End of Year Financial Checklist

End of Year Financial Checklist

Joseph Darby

Your six-step end of year checklist

As the weather warms, the beach and barbeque are hopefully calling your name. Although, something else worth spending a little time and attention on during the holiday season is your finances.

Just like your physical health, your financial health needs a check-up at least annually.

As this year begins to wind down, take some time to check in on your financial wellbeing. Review the important items listed below to maintain or improve your financial wellness for the coming year and beyond.

1. Year-End Financial Review

A great place to begin is by looking back over the year and assessing how well you stuck to your financial plans. If you have a spouse or partner, be sure to include them in these discussions!

Remember, no one but you is grading how well you did this year, so be honest. Then, you can identify what does and doesn't work so you can keep moving forward.

As you consider the questions below, don’t just jot down a yes or no answer; also include reasons for why or why not.

  1. Did you stick to a budget or ‘pay yourself first’ plan?
  2. Was a single financial mission at the forefront of your mind when making decisions this year?
  3. If you got a raise or came into some extra cash, did you avoid lifestyle creep?
  4. Were you able to maintain your investment approach throughout the downturn this year? (hint: those that did were rewarded!)

Even if something bad happened over the past year, upon reflection this could become constructive.

  • Lose your job? – maybe you were in a vulnerable role and this could present an opportunity to branch into a more robust career, if you haven’t already?
  • Poor health? – what a great reminder of the need to take care of your body and mind.

2. Check and Track

If something gets measured, it gets improved. Spend a moment or two updating the following:

  1. Update your net worth. Is it trending in the right direction? Are you nearing your goal of debt-freedom or financial independence?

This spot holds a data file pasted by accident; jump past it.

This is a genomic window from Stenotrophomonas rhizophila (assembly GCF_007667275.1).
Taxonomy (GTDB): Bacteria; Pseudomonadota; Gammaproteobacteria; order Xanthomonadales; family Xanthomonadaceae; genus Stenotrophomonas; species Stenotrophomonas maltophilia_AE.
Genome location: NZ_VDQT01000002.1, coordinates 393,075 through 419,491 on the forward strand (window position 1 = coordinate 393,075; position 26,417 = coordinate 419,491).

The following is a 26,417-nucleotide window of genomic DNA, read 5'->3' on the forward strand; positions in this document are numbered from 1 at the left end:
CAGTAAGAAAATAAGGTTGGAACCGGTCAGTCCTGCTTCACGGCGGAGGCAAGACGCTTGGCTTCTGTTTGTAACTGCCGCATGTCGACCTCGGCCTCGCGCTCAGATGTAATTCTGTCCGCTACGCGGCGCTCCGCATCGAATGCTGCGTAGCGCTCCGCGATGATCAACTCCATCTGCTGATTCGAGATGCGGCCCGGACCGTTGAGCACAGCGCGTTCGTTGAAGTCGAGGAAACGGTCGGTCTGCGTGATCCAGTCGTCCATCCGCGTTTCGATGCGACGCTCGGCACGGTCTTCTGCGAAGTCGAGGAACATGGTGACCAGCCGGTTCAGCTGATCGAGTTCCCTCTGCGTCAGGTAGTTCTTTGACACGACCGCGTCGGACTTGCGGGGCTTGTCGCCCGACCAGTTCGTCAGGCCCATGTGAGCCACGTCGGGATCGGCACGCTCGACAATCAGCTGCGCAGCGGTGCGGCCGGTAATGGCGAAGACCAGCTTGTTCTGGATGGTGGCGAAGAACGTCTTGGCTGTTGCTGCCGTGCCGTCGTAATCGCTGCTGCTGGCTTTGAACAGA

2. Check your credit score. Review your credit report for accuracy – this can be performed free online.
  3. Check your investments. Having a complete understanding of your investments is a wise move.
  4. Understand any lending or debts. If you’re repaying a mortgage or other debt, refresh yourself with key matters such as the loan term, repayments, and interest rates.
  5. Review your emergency fund. The uncertainty of recent years has reinforced a key aspect of financial planning – be ready for the unexpected. A part of this is the importance of an emergency fund. Many financial experts suggest 3-6 months of expenses saved, though individual needs will vary. For example, you may have elderly parents overseas and want to have enough set aside so that you can get on a plane to see them for a few weeks at no-notice.
  6. Audit your insurance needs. Hand-in-hand with your emergency fund is insurance policies: they both reduce and mitigate risks. If you can’t bear the thought of spending a part of your summer reviewing this right now, then plot a firm calendar reminder to do it within the next two months! Having too little of cover leaves you open to financial devastation however, as life circumstances change, you may not need as much as you previously did. Review all your coverage, including:
  7. General insurance policies such as house, car, boat
  8. Personal insurance policies, including life, income, trauma, and health
  9. Any other cover you might have, such as for the key person in a small business
  10. Estate planning. Do you need to make any updates to your will, powers of attorney, or other important documents?
  11. “In case of emergency” folder or cloud-based file. If you don’t already have one, many people get a great deal of comfort from a collated record of insurance policies, wills, and other important documents. Technology means a backup can be securely held online.

3. Taxes

Spare a little thought for the approaching end of the financial and tax year: 31 March. This could include:

  1. Making a note of any insurance policies that may offer tax benefits.
  2. Considering if a Trust or other strategy may be worthwhile.
  3. In case you didn’t already know, charitable donations are tax deductible – that is, you can get 33.33 cents on the dollar back from the Inland Revenue, New Zealand’s tax collectors. Even so, most people never get around to making a claim, which can be done simply online.

4. Dream Big, What Can Be Improved for the New Year?